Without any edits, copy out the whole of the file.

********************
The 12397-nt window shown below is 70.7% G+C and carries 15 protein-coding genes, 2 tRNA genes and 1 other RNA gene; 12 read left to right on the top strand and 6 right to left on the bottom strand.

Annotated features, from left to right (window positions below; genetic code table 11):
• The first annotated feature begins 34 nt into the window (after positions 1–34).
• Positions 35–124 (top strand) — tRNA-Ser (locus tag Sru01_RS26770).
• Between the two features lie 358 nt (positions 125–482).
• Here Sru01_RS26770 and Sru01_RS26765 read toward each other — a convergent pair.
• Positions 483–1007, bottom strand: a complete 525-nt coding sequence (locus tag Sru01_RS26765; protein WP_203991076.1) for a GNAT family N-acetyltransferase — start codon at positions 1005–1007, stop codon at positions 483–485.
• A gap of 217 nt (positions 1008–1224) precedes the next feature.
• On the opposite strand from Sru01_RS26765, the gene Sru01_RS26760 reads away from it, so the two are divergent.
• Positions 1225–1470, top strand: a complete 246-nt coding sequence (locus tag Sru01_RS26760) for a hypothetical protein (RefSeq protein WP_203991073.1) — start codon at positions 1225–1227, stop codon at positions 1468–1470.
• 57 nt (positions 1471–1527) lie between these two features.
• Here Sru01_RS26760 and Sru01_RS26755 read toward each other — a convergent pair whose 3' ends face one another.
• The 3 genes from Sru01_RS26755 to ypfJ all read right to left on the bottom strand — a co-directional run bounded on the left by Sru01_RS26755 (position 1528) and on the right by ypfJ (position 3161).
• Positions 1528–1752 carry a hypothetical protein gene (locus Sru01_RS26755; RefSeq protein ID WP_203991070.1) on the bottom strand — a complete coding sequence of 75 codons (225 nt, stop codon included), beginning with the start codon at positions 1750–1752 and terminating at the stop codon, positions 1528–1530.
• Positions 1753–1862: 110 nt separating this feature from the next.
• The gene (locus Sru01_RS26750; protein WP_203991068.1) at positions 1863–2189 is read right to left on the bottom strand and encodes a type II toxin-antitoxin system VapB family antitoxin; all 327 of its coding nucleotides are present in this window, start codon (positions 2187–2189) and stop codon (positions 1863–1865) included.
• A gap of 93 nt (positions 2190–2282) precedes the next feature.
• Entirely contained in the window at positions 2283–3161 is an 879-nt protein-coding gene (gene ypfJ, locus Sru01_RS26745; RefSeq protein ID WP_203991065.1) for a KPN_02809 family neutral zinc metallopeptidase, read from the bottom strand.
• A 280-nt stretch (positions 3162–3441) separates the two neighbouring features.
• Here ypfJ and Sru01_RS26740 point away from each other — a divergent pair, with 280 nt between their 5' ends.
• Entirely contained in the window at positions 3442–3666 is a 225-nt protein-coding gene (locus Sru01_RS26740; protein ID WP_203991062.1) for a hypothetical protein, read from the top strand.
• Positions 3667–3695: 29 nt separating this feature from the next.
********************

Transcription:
The 12397-nt window shown below is 70.7% G+C and carries 15 protein-coding genes, 2 tRNA genes and 1 other RNA gene; 12 read left to right on the top strand and 6 right to left on the bottom strand.

Annotated features, from left to right (window positions below; genetic code table 11):
• The first annotated feature begins 34 nt into the window (after positions 1–34).
• Positions 35–124 (top strand) — tRNA-Ser (locus tag Sru01_RS26770).
• Between the two features lie 358 nt (positions 125–482).
• Here Sru01_RS26770 and Sru01_RS26765 read toward each other — a convergent pair.
• Positions 483–1007, bottom strand: a complete 525-nt coding sequence (locus tag Sru01_RS26765; protein WP_203991076.1) for a GNAT family N-acetyltransferase — start codon at positions 1005–1007, stop codon at positions 483–485.
• A gap of 217 nt (positions 1008–1224) precedes the next feature.
• On the opposite strand from Sru01_RS26765, the gene Sru01_RS26760 reads away from it, so the two are divergent.
• Positions 1225–1470, top strand: a complete 246-nt coding sequence (locus tag Sru01_RS26760) for a hypothetical protein (RefSeq protein WP_203991073.1) — start codon at positions 1225–1227, stop codon at positions 1468–1470.
• 57 nt (positions 1471–1527) lie between these two features.
• Here Sru01_RS26760 and Sru01_RS26755 read toward each other — a convergent pair whose 3' ends face one another.
• The 3 genes from Sru01_RS26755 to ypfJ all read right to left on the bottom strand — a co-directional run bounded on the left by Sru01_RS26755 (position 1528) and on the right by ypfJ (position 3161).
• Positions 1528–1752 carry a hypothetical protein gene (locus Sru01_RS26755; RefSeq protein ID WP_203991070.1) on the bottom strand — a complete coding sequence of 75 codons (225 nt, stop codon included), beginning with the start codon at positions 1750–1752 and terminating at the stop codon, positions 1528–1530.
• Positions 1753–1862: 110 nt separating this feature from the next.
• The gene (locus Sru01_RS26750; protein WP_203991068.1) at positions 1863–2189 is read right to left on the bottom strand and encodes a type II toxin-antitoxin system VapB family antitoxin; all 327 of its coding nucleotides are present in this window, start codon (positions 2187–2189) and stop codon (positions 1863–1865) included.
• A gap of 93 nt (positions 2190–2282) precedes the next feature.
• Entirely contained in the window at positions 2283–3161 is an 879-nt protein-coding gene (gene ypfJ, locus Sru01_RS26745; RefSeq protein ID WP_203991065.1) for a KPN_02809 family neutral zinc metallopeptidase, read from the bottom strand.
• A 280-nt stretch (positions 3162–3441) separates the two neighbouring features.
• Here ypfJ and Sru01_RS26740 point away from each other — a divergent pair, with 280 nt between their 5' ends.
• Entirely contained in the window at positions 3442–3666 is a 225-nt protein-coding gene (locus Sru01_RS26740; protein ID WP_203991062.1) for a hypothetical protein, read from the top strand.
• Positions 3667–3695: 29 nt separating this feature from the next.